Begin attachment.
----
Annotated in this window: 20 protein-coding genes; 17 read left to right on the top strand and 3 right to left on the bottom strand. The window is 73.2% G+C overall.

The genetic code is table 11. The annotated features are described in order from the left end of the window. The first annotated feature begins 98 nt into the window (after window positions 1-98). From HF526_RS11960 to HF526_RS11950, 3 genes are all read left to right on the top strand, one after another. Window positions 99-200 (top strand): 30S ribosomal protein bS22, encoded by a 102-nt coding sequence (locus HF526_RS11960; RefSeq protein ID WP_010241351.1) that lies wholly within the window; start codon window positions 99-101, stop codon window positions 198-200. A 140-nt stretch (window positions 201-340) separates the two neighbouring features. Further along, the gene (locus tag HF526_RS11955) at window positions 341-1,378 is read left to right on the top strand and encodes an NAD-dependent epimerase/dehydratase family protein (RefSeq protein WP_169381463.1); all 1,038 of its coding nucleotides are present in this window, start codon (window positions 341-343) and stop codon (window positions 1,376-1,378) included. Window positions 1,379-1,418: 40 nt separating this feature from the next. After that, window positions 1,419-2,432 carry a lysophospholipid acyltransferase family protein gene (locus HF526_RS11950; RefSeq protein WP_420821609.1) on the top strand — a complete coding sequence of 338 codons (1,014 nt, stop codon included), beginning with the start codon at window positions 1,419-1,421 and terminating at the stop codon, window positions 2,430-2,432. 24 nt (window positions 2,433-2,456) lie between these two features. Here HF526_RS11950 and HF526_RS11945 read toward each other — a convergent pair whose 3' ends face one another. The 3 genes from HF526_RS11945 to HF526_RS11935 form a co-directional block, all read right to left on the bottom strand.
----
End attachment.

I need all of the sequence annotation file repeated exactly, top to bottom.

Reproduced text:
Annotated in this window: 20 protein-coding genes; 17 read left to right on the top strand and 3 right to left on the bottom strand. The window is 73.2% G+C overall.

The genetic code is table 11. The annotated features are described in order from the left end of the window. The first annotated feature begins 98 nt into the window (after window positions 1-98). From HF526_RS11960 to HF526_RS11950, 3 genes are all read left to right on the top strand, one after another. Window positions 99-200 (top strand): 30S ribosomal protein bS22, encoded by a 102-nt coding sequence (locus HF526_RS11960; RefSeq protein ID WP_010241351.1) that lies wholly within the window; start codon window positions 99-101, stop codon window positions 198-200. A 140-nt stretch (window positions 201-340) separates the two neighbouring features. Further along, the gene (locus tag HF526_RS11955) at window positions 341-1,378 is read left to right on the top strand and encodes an NAD-dependent epimerase/dehydratase family protein (RefSeq protein WP_169381463.1); all 1,038 of its coding nucleotides are present in this window, start codon (window positions 341-343) and stop codon (window positions 1,376-1,378) included. Window positions 1,379-1,418: 40 nt separating this feature from the next. After that, window positions 1,419-2,432 carry a lysophospholipid acyltransferase family protein gene (locus HF526_RS11950; RefSeq protein WP_420821609.1) on the top strand — a complete coding sequence of 338 codons (1,014 nt, stop codon included), beginning with the start codon at window positions 1,419-1,421 and terminating at the stop codon, window positions 2,430-2,432. 24 nt (window positions 2,433-2,456) lie between these two features. Here HF526_RS11950 and HF526_RS11945 read toward each other — a convergent pair whose 3' ends face one another. The 3 genes from HF526_RS11945 to HF526_RS11935 form a co-directional block, all read right to left on the bottom strand.